Supporting and Responding to Behavior: Evidence-Based Classroom Strategies for Teachers

New Leveraging Briefs Series on Attract, Prepare, Retain Available Now!

The new leverage briefs are the culmination of OSEP’s Attract, Prepare, Retain: Effective Personnel for All Initiative and highlight 13 leverage points covering strategies recognized by various stakeholders as essential to addressing critical shortages in the special education workforce.

The purpose of this document is to summarize evidence-based, positive, proactive, and responsive classroom behavior intervention and support strategies for teachers. These strategies should be used classroom-wide, intensified to support small group instruction, or amplified further for individual students. These tools can help teachers capitalize on instructional time and decrease disruptions, which is crucial as schools are held to greater academic and social accountability measures for all students.

What needs to be in place before I can expect these strategies to work?

The effectiveness of these classroom strategies are maximized when (a) implemented within a school-wide multi-tiered behavioral framework (MTBF), such as school-wide positive behavioral interventions and supports (PBIS) (www.pbis.org); (b) classroom and school-wide expectations and systems are directly linked; (c) classroom strategies are merged with effective instructional design, curriculum, and delivery; and (d) classroom-based data are used to guide decision making.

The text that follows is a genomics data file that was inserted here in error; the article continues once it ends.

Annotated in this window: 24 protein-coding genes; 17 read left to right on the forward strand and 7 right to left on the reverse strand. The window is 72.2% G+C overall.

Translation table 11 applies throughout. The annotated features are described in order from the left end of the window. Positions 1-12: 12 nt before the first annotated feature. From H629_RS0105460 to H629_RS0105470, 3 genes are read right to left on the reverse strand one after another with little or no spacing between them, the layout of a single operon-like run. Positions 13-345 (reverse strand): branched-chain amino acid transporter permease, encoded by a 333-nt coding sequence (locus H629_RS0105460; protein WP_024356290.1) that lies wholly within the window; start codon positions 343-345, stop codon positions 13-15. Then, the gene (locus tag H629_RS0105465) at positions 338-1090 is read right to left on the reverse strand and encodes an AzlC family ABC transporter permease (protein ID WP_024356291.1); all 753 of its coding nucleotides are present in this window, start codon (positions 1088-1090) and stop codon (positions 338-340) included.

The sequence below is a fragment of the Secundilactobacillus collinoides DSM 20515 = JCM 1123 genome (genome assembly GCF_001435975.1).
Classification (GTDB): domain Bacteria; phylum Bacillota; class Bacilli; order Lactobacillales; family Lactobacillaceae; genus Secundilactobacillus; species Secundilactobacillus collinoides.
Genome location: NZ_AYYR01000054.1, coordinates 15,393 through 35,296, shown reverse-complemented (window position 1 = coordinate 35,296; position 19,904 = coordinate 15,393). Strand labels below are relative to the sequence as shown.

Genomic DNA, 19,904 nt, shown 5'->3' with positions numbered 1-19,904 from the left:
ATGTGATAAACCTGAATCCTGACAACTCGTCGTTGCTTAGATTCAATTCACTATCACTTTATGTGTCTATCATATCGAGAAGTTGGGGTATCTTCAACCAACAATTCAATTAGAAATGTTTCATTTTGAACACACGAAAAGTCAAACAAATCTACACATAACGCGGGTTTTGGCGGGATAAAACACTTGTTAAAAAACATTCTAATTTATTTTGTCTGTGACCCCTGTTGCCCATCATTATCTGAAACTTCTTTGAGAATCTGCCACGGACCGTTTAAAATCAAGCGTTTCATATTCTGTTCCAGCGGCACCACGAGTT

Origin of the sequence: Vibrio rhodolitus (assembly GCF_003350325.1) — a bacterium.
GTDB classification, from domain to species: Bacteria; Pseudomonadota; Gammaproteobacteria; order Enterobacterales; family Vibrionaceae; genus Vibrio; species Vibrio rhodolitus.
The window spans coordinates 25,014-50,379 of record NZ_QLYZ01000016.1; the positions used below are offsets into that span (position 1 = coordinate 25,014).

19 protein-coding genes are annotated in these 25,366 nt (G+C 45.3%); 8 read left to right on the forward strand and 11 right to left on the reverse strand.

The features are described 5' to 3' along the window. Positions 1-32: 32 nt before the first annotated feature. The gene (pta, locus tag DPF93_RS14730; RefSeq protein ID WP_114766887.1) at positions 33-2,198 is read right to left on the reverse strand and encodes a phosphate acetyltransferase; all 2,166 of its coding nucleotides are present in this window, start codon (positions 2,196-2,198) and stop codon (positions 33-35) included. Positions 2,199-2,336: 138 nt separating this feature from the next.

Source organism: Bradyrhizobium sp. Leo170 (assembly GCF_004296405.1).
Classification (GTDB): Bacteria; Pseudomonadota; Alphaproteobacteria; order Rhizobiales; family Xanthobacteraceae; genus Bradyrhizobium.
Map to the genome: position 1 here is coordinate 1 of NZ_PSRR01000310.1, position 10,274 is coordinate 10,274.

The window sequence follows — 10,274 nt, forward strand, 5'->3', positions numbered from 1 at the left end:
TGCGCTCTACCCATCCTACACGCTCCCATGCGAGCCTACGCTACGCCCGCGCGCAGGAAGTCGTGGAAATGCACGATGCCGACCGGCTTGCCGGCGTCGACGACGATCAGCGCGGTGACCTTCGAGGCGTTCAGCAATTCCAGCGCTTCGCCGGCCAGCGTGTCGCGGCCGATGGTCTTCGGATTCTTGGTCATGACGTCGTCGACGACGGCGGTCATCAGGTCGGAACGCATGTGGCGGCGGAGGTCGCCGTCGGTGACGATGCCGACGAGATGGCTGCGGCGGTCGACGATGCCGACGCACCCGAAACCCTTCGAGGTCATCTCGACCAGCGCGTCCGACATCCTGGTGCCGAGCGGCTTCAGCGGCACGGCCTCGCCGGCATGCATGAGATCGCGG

There are three main parts to this guide on classroom strategies:

  1. Interactive map with corresponding tables, tools, and tips: The interactive map provides the links to the document with the content to support the implementation of the essential features of these classroom strategies.
  2. Self-Assessment and decision-making chart: these tools are intended to help guide the user to the parts of the document that will be most useful.
  3. Scenarios: Two scenarios are provided to extend learning and provide concrete examples of using these classroom strategies and how to use many of the tools suggested in this document in consortium.